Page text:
Strain rate jump tests on an austenitic stainless steel with a modified tensile Hopkinson split bar
Tampere University of Technology, Laboratory of Materials Science,
Korkeakoulunkatu 6, P.O.Box 589,
2 Materials and Simulation Methods, Fraunhofer Institute for High-Speed Dynamics, Ernst-Mach-Institut, Eckerstrasse 4, 79104 Freiburg, Germany
* Corresponding author: firstname.lastname@example.org
Published online: 7 September 2018
This paper presents an improved experimental setup for high strain rate testing based on the modified Tensile Hopkinson Split Bar device developed previously at TUT. The test setup can be used to study the effects of a sudden large change in the strain rate on the stress flow of the material. The setup allows deforming the sample at a low rate and at isothermal conditions before the high rate loading. During the strain rate jump, the deformation rate is rapidly increased by approximately six orders of magnitude. In this work, the low and high rate deformation of the specimen was recorded with a combination of low and high-speed digital cameras and analyzed using the Digital Image Correlation technique. The measurement provides information about the effects of the strain rate jump on the macroscopic response of the material and allows accurate observation of the deformation of the sample just before, during, and immediately after the strain rate jump, when the conditions change from isothermal to adiabatic. In this paper, we present the results for a metastable austenitic stainless steel and discuss the effects of the strain rate jump on the strain-hardening rate, compare the experimental results with numerical results from a thermomechanical model, and evaluate the effects of the preceding deformation at a low strain rate on the strain localization. We conclude that the strain rate jump results in a clear decrease in the strain-hardening rate, the deformation following the jump is uniform along the gauge section, and that the strain localization is not significantly affected by the strain rate or the amount of pre-strain in the studied conditions.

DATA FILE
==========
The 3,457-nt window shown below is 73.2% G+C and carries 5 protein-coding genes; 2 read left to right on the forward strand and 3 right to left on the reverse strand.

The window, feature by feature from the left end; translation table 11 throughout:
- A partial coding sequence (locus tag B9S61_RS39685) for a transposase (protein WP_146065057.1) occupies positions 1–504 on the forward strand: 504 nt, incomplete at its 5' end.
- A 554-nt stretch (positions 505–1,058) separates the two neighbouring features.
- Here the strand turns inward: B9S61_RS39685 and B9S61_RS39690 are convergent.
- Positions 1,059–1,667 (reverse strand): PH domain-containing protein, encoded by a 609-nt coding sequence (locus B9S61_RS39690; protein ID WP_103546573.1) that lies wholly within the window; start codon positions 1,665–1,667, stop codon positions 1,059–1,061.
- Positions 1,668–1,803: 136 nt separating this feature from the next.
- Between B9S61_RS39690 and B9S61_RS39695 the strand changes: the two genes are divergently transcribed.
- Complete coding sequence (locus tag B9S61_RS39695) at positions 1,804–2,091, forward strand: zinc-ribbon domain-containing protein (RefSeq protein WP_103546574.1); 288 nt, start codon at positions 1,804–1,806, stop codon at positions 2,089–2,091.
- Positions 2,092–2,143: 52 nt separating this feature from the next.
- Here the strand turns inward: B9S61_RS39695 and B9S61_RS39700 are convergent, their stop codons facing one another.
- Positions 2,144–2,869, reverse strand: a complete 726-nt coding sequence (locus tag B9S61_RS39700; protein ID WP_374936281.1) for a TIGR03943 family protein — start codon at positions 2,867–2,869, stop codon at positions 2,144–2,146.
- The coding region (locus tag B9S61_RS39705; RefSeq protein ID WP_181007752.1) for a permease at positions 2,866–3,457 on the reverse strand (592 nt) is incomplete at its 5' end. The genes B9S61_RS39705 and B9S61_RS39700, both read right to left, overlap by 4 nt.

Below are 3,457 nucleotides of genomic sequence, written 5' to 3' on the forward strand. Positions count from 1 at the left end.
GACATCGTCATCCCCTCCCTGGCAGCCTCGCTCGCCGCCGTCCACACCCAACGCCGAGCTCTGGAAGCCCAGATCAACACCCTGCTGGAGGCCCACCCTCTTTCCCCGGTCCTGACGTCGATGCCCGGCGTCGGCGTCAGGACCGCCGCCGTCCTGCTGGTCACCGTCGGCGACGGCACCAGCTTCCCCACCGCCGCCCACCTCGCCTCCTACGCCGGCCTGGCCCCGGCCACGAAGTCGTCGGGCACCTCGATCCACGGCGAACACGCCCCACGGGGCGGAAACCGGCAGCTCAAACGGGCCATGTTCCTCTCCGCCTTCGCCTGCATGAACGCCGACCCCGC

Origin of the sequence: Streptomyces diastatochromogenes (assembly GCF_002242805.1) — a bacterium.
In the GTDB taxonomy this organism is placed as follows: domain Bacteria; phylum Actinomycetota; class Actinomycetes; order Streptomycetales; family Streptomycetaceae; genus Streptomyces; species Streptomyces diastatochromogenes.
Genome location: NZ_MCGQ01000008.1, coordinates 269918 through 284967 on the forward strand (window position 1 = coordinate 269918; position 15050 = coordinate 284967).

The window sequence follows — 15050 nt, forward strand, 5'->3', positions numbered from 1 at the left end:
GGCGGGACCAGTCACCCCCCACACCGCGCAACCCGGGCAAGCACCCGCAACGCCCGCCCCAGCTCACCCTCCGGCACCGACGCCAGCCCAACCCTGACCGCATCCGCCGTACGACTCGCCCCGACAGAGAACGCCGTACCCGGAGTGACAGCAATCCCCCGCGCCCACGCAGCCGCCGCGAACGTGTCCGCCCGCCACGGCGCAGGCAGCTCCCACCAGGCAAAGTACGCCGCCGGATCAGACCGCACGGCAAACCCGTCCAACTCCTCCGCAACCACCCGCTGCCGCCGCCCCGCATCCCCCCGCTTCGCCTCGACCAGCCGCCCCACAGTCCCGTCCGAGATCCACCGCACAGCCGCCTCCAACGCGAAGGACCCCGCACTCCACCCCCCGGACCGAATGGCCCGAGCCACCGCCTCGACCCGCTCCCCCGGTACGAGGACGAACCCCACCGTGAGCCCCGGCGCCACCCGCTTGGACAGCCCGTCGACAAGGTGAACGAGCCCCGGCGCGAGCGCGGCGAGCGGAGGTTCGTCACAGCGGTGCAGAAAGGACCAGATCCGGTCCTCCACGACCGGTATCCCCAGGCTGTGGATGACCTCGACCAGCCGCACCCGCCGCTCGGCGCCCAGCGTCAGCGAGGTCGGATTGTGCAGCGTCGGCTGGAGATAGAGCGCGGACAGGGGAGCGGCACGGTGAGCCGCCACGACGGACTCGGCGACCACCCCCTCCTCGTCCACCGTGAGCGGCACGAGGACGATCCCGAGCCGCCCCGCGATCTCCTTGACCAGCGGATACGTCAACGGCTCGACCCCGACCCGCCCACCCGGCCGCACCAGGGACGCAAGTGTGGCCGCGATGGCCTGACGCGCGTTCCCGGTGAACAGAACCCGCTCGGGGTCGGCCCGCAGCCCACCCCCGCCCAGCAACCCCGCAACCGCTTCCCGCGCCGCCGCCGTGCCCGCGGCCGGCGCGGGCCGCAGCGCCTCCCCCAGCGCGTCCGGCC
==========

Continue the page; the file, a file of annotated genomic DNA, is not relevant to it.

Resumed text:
© The Authors, published by EDP Sciences, 2018
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